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Thomas, Solicitor
Category: UK Immigration Law
Satisfied Customers: 7602
Experience:  BA (Hons), PgDip, Practising Solicitor
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I have lived in the UK for 40 years(originally from Jamaica).

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I have lived in the UK for 40 years(originally from Jamaica). I have been schooled here and have worked here, I have also have voted. However, I have never applied for a British passport? I don't even have a valid Jamaican passport because I have never traveled outside UK since my arrival as a child. Can I apply for British Citizenship?

Thanks for your question .

For clarity and the avoidance of doubt, could you please respond to the following USING THE SAME NUMBERING:-
1. Where/when were you born
2. Did your parents register you as a UK citizen (even though you didn’t get your passport)
3. Do you have an old Jamaican passport?
4. If so, does it say that you have an indefinite leave to remain in the UK
5. If not, what does it say
Kind regards.

Customer: replied 5 years ago.

1. Jamaica

2. Unsure as they have both died and left very little information. When they retired, they returned to Jamaica leaving me here.

3. Yes, I have my only and orignal passport. A photo of when I was 10 approx

4. I don't think so.

5. It has an entry certification and a stamp from an immigration officer at London Airport.


How old were you when you entered the UK as a child?

Customer: replied 5 years ago.
10-11 years old approx. I arrived in 1967.

Were you parents both not British citizens at the time of your birth?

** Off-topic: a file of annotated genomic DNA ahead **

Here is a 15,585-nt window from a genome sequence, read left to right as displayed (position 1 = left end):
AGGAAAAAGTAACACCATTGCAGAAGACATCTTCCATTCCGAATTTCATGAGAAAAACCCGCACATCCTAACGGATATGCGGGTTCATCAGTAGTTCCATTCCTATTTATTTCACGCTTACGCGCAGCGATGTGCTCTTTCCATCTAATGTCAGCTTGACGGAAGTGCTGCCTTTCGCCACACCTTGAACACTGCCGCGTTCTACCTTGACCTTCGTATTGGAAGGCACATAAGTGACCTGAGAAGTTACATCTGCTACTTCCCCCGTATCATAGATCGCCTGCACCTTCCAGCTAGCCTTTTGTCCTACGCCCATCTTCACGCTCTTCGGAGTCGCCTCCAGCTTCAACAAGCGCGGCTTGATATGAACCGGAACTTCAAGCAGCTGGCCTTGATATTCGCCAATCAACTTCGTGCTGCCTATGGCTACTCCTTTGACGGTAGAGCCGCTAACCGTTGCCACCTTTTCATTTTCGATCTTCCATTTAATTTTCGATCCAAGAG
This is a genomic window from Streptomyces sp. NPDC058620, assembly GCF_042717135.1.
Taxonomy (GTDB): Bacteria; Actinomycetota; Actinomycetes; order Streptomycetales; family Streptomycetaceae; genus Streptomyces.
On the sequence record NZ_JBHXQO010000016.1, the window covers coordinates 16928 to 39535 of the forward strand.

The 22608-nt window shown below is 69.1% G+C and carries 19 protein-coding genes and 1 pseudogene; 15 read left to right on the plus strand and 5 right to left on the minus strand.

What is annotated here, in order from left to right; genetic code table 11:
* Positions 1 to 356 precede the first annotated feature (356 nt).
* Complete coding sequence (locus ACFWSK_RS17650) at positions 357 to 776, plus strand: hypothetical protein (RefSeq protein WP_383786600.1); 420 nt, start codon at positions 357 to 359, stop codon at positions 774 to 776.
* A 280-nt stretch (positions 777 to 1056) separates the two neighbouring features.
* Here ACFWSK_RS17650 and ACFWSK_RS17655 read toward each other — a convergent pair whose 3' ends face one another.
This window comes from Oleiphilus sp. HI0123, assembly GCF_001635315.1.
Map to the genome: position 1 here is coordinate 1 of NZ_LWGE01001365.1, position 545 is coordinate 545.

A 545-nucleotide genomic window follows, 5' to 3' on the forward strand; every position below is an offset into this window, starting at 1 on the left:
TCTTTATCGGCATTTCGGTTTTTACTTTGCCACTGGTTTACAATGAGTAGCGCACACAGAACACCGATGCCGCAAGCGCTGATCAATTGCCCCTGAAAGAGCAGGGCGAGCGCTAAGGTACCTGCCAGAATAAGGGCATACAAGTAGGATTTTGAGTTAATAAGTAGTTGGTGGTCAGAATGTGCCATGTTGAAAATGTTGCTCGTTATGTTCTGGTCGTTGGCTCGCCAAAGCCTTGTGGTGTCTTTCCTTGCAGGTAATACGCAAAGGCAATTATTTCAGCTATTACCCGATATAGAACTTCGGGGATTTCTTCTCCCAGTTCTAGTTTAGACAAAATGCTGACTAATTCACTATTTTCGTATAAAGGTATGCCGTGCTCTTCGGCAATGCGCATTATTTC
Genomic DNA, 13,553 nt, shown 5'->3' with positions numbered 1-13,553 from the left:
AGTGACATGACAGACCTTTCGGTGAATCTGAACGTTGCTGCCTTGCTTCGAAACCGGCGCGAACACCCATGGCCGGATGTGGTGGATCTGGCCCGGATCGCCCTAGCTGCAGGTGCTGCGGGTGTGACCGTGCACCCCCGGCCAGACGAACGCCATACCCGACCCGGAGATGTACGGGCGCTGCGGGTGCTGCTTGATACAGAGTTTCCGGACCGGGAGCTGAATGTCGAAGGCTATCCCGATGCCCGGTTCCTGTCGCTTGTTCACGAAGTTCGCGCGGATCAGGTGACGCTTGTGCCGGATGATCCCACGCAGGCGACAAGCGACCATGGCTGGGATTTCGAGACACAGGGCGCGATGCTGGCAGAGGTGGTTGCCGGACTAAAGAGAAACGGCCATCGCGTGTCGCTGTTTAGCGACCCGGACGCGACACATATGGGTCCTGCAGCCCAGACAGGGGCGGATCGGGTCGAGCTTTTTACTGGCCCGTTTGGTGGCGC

Customer: replied 5 years ago.
I don't think so. I believe that they were both of Jamaican citizenship only at this stage. They came here in the UK to work in the 50's.

I've just got to do some digging. I should have answer for you in about ten minutes.

Customer: replied 5 years ago.
Thank you
Sorry, just one more question...

Have you married at any point? If please state the nationality of the person you married and what date you married them.. (please list if there is more than one).

Apologies for the length questions, yours is a bit complicated because you don't have a passport newer then the one you hold but you can relax - your status in the UK is fine, just trying to work out which is the best way forward for you..

Customer: replied 5 years ago.

I have never been married. I have had 3 children. One is 35, 19 and 17 years old. All born here in London. Oh, yes I do have indefinite leave to remain with a Biometric residence permit(I think that whats it is called). I am just wondering what I need to do to get my British status officially without any tests etc. I needed a passport to travel. I had just lost my father and wanted to travel over to Jamaica for the funeral but without a current passport(British or Jamaican), I was unable to attend. I believed that by obtaining my indefinite leave to remain biometric residence card, It was be straightforward to gain my citizenship. Then apply for a Britsh passport. Now it has all become so confusing.